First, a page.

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Year : 2008  |  Volume : 51  |  Issue : 1  |  Page : 58-60
Osteochondroma-like parosteal osteosarcoma

Department of Pathology, Narayana Medical College, Nellore, Andhra Pradesh, India

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Parosteal osteosarcoma is a well-differentiated, predominantly fibro-osseous variant of osteosarcoma, accounting for 5% of all osteosarcomas. We report a case of parosteal osteosarcoma in the metaphyseal area of right femur, of 2 years' duration in a male aged 35 years. It was mistaken for osteochondroma in the initial biopsy, and the possibility of bizarre parosteal osteochondromatous proliferation (BPOP) was also considered. Subsequent excision of the tumor showed it to be a parosteal osteosarcoma. The patient had recurrence of the lesion after 1 year, and he attended a cancer institute. Follow-up showed metastases of the tumor on bone scan.

Keywords: Parosteal osteosarcoma, osteosarcoma, osteochondroma

How to cite this article:
Krishna Swaroop DS, Bai SJ, Shanthi V, Ramakrishna B A. Osteochondroma-like parosteal osteosarcoma. Indian J Pathol Microbiol 2008;51:58-60

How to cite this URL:
Krishna Swaroop DS, Bai SJ, Shanthi V, Ramakrishna B A. Osteochondroma-like parosteal osteosarcoma. Indian J Pathol Microbiol [serial online] 2008 [cited 2021 May 13];51:58-60. Available from: https://www.ijpmonline.org/text.asp?2008/51/1/58/40399

   Introduction Top

Parosteal osteosarcoma is a slow-growing malignant tumor arising from periosseous tissues adjacent to the cortex and frequently displays a high degree of histological differentiation. It has a better prognosis than the other varieties of osteosarcoma, from which it has to be differentiated. [1] Sometimes, its aggressiveness has been underestimated, and inadequate treatment has led to repeat local recurrence and occasionally to the development of metastatic disease. [2]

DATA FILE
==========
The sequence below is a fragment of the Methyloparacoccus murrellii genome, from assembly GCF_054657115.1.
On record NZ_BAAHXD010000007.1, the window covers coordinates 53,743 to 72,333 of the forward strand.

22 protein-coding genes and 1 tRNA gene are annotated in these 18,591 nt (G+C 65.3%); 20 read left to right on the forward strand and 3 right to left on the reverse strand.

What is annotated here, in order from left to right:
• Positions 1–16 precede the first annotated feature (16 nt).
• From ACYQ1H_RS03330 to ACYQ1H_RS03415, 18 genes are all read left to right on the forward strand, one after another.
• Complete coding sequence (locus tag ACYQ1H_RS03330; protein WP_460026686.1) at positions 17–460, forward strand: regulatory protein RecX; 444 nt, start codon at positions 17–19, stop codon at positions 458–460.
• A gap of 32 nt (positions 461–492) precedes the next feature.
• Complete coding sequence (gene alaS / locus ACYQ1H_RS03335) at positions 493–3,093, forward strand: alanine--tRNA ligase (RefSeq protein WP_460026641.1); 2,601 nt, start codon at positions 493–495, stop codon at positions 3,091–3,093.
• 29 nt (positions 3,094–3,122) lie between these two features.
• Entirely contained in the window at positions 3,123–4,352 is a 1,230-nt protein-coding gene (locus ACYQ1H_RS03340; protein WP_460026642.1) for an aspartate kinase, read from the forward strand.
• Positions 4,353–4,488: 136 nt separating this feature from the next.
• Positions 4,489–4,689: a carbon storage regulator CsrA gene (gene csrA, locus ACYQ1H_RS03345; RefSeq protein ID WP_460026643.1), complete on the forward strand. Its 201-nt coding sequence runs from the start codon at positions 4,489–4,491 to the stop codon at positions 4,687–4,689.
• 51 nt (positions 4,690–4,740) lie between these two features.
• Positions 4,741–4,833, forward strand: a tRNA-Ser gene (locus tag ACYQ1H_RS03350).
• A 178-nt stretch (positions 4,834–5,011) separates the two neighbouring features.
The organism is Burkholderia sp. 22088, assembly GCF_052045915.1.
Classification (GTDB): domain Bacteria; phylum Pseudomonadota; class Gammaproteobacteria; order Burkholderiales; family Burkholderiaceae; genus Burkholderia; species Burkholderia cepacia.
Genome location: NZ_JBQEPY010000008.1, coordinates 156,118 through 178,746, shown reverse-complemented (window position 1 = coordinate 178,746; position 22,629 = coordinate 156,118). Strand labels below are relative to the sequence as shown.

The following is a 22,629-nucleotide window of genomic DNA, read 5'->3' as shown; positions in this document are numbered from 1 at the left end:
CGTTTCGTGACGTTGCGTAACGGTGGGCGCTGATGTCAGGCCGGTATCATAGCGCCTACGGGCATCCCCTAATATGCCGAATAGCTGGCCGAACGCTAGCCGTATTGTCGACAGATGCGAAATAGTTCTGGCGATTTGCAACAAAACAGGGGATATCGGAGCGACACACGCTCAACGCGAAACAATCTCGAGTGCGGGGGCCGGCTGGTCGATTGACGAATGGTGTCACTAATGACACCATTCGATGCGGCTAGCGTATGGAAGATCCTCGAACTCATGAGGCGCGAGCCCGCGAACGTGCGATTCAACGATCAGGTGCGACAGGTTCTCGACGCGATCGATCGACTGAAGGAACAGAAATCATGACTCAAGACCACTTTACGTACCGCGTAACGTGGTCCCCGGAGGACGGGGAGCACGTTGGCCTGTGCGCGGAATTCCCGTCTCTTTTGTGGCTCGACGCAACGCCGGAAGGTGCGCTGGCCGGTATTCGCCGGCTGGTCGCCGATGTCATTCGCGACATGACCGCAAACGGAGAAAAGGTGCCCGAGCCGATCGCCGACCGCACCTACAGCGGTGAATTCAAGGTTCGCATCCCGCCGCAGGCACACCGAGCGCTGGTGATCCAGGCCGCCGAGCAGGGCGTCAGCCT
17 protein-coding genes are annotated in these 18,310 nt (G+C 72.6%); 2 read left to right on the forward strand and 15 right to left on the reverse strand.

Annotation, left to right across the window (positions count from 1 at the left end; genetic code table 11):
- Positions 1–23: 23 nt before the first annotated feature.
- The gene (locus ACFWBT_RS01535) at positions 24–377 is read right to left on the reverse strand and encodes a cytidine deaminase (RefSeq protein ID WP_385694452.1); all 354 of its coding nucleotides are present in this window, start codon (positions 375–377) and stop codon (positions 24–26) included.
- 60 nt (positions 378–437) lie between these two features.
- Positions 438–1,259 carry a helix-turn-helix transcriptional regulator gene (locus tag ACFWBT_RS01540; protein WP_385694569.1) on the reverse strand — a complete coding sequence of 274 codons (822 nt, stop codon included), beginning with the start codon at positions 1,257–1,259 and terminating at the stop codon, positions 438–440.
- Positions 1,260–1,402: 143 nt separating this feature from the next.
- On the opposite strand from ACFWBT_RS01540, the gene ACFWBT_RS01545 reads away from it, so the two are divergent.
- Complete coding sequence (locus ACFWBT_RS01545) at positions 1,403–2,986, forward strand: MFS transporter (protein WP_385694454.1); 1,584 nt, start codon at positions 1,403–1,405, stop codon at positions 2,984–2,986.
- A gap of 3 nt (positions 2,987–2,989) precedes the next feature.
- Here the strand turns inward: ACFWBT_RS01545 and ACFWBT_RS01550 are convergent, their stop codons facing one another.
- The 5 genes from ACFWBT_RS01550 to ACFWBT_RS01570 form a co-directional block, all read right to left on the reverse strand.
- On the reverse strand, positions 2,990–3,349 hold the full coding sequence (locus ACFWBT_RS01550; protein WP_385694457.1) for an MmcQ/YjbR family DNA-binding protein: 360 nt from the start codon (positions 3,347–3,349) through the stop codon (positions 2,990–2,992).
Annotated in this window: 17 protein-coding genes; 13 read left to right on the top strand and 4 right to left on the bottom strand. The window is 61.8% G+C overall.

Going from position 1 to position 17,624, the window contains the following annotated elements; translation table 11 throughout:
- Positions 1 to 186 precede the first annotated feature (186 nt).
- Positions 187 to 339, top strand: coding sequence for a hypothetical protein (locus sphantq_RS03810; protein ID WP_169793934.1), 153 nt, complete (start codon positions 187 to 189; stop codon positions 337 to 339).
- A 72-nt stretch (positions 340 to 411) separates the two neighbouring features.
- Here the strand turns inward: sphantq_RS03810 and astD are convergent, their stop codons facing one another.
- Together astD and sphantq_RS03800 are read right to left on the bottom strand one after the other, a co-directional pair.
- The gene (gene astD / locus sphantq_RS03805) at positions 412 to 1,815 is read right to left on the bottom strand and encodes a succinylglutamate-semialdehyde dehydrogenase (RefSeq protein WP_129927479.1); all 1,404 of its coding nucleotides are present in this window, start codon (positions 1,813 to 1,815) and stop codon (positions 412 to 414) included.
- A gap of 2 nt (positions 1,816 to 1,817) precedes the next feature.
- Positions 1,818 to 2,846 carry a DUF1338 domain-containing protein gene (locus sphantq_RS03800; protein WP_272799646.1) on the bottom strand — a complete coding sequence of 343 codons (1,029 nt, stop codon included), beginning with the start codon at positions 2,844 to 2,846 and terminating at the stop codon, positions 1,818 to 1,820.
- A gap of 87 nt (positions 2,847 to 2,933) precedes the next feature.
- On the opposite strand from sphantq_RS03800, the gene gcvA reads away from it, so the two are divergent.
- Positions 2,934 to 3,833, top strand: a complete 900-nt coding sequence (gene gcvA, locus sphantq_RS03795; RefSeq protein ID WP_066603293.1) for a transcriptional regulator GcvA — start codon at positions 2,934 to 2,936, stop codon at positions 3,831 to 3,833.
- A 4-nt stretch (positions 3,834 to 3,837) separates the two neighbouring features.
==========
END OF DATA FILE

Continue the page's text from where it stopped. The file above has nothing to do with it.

Case History Top

A 35-year-old male presented with a slow-growing tumor at the lower end of right thigh of 2 years' duration, not associated with pain. Clinically, the tumor was 15 x 10 cm, oval, situated on the antero-lateral aspect of femur and was bony hard. X-ray showed an exophytic, heavily calcified mass at the metaphyseal area, not associated with endosteal spread and a well-demarcated zone of transition [Figure - 1]. CT scan showed dense exophytic mass with a line of demarcation evident between the tumor and the lower end of femur except at the metaphyseal area of base attachment with loss of entire cortical outline. During the surgery, the tumor was seen to be covered by a 'cartilaginous cap'.

Biopsy of the lesion was sent for histopathological examination and it was excised later. After 1 year, the patient presented with recurrence. He was referred to a cancer institute, where metastases in the 5 th rib and iliac bone were identified by a bone scan. The patient was put on palliative treatment.

Pathological findings

Gross : The initial biopsy received consisted of multiple bony fragments, the largest measuring 1 x 0.5 cm, with foci of cartilage.

Microscopic : It showed normal cortical lamellar bone with a "cartilaginous cap" covered by a thin fibrous layer. The lesion was diagnosed as "osteochondroma" in view of the "cartilaginous cap" consisting of normal appearing chondrocytes and fatty marrow in-between the bony trabeculae. However, review of the deeper sections showed small foci of fibroblastic stroma in addition [Figure - 2].

Excised tumor - Gross : Consisted of multiple fragments of bone measuring 6 x 4 x 2 cm.